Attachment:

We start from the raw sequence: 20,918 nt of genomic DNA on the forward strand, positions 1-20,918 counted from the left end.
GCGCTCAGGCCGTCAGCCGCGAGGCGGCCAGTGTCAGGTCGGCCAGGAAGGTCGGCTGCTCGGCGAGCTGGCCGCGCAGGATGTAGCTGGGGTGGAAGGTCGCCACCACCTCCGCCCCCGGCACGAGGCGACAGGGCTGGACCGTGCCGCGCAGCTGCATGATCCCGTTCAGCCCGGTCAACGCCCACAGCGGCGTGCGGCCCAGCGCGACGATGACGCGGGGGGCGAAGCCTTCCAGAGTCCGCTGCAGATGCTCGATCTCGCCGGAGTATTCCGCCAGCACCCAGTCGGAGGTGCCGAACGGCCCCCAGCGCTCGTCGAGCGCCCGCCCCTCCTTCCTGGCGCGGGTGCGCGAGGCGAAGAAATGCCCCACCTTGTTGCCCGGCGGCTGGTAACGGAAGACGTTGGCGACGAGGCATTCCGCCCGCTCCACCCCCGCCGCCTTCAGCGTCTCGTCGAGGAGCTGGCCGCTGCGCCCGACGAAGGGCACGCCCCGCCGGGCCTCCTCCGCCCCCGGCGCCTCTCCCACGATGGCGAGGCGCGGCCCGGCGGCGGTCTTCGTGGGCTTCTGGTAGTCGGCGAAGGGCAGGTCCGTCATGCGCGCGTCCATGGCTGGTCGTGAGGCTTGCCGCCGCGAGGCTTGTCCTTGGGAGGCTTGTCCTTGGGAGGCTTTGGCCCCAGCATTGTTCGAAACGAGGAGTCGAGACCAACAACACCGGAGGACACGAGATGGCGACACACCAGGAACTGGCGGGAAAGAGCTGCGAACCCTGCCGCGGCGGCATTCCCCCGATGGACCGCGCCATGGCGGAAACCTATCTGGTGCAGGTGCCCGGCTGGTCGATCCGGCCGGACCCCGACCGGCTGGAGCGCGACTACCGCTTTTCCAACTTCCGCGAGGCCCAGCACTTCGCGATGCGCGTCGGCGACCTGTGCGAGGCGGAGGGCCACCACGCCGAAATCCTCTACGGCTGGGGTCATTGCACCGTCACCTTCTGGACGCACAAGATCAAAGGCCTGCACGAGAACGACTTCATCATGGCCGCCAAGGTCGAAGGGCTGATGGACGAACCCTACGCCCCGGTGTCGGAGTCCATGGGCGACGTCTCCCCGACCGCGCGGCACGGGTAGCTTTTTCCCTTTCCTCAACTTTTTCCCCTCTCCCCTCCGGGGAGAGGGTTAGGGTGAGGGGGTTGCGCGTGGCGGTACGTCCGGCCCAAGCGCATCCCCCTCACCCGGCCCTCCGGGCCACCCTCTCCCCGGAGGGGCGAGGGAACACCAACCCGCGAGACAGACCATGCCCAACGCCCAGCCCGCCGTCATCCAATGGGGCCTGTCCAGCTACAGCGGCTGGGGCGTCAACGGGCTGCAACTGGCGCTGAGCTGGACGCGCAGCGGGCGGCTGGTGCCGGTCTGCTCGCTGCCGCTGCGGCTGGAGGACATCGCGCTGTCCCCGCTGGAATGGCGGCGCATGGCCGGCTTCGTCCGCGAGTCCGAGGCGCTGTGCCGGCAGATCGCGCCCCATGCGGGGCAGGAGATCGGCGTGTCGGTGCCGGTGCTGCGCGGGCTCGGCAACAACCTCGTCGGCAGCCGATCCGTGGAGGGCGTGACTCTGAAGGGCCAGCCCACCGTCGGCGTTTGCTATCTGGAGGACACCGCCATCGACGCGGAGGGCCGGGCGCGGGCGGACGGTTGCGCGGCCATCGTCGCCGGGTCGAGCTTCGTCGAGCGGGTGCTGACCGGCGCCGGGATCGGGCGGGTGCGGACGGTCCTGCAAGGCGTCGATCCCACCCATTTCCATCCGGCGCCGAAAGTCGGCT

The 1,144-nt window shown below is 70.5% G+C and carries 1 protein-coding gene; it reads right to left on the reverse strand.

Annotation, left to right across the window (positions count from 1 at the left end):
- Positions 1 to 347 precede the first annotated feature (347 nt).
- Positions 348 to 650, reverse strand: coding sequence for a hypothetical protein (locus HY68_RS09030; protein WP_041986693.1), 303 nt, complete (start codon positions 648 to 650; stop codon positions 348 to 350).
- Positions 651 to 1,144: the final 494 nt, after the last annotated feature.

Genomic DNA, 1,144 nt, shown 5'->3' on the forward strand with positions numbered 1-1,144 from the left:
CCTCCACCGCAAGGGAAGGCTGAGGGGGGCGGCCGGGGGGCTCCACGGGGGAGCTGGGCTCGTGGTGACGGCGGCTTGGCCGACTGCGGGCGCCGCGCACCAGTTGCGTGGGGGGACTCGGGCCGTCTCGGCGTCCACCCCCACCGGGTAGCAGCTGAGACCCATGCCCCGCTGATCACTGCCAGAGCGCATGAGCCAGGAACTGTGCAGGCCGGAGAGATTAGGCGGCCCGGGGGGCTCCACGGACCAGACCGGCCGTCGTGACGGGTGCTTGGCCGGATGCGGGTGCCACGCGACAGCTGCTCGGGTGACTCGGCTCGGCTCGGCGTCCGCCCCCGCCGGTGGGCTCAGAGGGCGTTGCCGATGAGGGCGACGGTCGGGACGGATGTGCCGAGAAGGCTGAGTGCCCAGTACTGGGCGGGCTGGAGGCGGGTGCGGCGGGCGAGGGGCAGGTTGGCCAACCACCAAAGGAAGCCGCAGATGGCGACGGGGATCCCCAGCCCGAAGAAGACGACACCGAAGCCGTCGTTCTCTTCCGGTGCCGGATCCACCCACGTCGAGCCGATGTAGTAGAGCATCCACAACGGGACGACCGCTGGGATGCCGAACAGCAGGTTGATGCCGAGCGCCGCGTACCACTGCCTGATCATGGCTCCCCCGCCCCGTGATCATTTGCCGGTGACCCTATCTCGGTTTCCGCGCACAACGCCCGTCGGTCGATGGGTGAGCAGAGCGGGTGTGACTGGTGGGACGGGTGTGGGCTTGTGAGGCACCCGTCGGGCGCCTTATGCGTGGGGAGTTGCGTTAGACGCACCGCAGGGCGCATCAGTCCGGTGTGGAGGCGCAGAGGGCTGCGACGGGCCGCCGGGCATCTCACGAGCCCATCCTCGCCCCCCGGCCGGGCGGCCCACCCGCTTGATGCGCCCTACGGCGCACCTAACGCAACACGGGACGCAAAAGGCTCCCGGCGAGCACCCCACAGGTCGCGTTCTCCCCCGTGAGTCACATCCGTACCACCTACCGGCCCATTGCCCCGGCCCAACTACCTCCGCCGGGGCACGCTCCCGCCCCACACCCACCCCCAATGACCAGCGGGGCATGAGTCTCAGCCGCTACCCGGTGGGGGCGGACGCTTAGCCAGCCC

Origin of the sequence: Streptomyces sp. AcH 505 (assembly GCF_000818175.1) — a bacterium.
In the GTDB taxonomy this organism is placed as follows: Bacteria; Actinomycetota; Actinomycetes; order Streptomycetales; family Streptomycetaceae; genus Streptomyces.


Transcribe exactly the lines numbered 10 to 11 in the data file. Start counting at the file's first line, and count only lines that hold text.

Origin of the sequence: Streptomyces sp. AcH 505 (assembly GCF_000818175.1) — a bacterium.
In the GTDB taxonomy this organism is placed as follows: Bacteria; Actinomycetota; Actinomycetes; order Streptomycetales; family Streptomycetaceae; genus Streptomyces.